The top five countries by science graduates globally in 2016 were China, the USA, the UK, Indonesia and the Philippines. The juxtaposition of both advanced as well as developing economies in this spectrum reveals an interesting pattern and may even suggest a possible shift in global employment dynamics. Advanced economies such as the USA could face a skills shortage in the future as job prospects for science graduates improve in emerging countries, while protectionism and ageing populations threaten their future student uptake.
This has strategic implications for brands when deciding where best to set up their R&D facilities, further reinforced by more competitive wage rates in emerging economies. At the same time, such shifts have economic implications and are likely to drive future public policies, for example as governments look to boost funding to get more students interested in science.
CHINA: Science less popular in China but could gain traction in the future
The share of science graduates as a percentage of total graduates in China declined steadily over the past decade, from 13.3% in 2006 to 10.6% in 2016. In fact, science was the least popular subject recording the lowest growth for number of graduates between 2006 and 2016.
In an effort to move up the value chain, in May 2015 the government announced “Made in China 2025” – a strategic initiative to comprehensively upgrade Chinese industry and establish an innovation-driven economy, initially up to 2025 and then on to 2035 and 2049. This will effectively drive interest in science and boost the share of science graduates.
The USA risks a long-term skills shortage
Given its sophisticated consumer market, innovation is a key part of the country’s economy. But the country faces the prospect of a future skills shortage in this field. The population aged 16-25 is projected to fall by 0.3% between 2017 and 2030, which means that the number of students enrolling for higher education will also fall. Added to this is the looming threat of protectionism which is likely to severely restrict the movement of foreign students and migrant workers thus contributing to the future threat of a potential skills gap.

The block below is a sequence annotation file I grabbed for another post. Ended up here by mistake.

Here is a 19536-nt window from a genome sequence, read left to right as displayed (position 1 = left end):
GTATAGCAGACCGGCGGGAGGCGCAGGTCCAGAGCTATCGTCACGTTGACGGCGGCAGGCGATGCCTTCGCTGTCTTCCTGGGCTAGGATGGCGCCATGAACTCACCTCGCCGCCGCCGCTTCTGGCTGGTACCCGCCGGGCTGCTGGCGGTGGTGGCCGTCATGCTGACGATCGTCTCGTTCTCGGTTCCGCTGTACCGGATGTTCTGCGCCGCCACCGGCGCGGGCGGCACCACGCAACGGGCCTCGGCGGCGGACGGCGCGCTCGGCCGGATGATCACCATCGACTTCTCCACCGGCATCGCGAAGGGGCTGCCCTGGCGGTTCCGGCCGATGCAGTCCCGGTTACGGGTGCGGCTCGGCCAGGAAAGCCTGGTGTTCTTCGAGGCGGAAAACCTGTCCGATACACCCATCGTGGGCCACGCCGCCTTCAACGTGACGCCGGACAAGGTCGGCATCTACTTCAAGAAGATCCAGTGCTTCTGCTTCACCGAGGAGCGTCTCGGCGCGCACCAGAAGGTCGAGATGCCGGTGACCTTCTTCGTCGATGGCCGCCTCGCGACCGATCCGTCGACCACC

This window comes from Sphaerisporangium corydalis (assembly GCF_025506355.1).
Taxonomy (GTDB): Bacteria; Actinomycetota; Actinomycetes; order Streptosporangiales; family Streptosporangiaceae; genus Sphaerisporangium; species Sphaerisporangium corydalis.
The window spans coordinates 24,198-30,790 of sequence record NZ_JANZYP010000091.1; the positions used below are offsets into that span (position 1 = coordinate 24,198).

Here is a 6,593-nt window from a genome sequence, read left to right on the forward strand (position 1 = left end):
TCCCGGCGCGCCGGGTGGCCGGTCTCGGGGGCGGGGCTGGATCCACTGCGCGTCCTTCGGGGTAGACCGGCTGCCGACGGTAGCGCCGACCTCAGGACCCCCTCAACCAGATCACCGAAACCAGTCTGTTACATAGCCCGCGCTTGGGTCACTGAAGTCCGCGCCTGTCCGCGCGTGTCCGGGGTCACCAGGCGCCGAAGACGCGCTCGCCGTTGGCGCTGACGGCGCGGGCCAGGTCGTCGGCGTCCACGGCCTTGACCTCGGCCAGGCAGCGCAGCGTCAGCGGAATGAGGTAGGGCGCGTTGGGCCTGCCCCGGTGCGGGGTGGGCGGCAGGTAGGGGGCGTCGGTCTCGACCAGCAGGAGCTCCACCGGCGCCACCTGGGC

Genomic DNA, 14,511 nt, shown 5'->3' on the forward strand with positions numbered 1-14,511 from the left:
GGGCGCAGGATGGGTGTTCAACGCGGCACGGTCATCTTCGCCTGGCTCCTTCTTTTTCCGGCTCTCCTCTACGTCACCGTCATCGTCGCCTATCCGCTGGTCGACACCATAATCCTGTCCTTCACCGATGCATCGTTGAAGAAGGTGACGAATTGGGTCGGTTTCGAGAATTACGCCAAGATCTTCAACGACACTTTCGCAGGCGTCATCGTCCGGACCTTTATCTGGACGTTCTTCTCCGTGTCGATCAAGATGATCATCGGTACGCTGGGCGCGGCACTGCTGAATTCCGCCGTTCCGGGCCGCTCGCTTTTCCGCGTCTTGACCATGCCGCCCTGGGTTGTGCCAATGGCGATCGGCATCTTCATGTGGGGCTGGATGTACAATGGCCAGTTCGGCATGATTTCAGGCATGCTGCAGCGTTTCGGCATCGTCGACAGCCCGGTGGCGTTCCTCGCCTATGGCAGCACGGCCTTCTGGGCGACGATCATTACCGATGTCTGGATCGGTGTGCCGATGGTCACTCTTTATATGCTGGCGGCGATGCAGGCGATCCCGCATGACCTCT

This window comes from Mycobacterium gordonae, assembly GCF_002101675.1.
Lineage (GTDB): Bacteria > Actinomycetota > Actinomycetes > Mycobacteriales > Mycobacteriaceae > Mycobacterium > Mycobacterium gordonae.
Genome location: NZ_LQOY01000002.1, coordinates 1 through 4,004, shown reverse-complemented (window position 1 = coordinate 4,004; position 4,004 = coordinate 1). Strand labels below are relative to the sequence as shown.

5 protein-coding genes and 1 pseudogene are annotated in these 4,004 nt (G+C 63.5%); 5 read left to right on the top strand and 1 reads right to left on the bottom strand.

Brexit and ageing population to affect science graduates in the UK
Science has been a popular subject in the UK recording a period growth of 42.4% between 2006 and 2016, compared to an increase of 10.5% for all programs.
Despite the positive indicators the country faces the prospect of a skills shortage in the future. Firstly, foreign students comprised 19.4% of all students in higher education in 2017, a large number of whom are from the EU countries. The impending Brexit is likely to impact the inflow of foreign students into the UK. In addition, the UK has an ageing population with only 2.8% growth projection for people in the age brackets 16-25 between 2017 and 2030, compared to 31.2% for people in the age brackets 65-80. This means that there will be slow uptake of students in higher education in the future.
Indonesia develops as a research hub of South East Asia
Science in Indonesia picked up from a share of 5.5% of total graduates in 2009 to 11.7% in 2016, translating to 167% period growth.
The government aims to make the country a leading player in frontier research and in 2016. Its new initiatives are expected to boost the number of science graduates in the future and significantly improve the quality of the workforce.
Science graduates to help future development in the Philippines
Science graduates accounted for 14.5% of total graduates in 2016 and grew 114% (period growth) between 2006 and 2016 in the Philippines on account of an expanding middle class.
Wage rates in the Philippines are higher than its peers and this could be a deterrent to the government’s plan to attract more investment particularly from China, but better quality workforce can make it more competitive and compensate for higher wages in the country.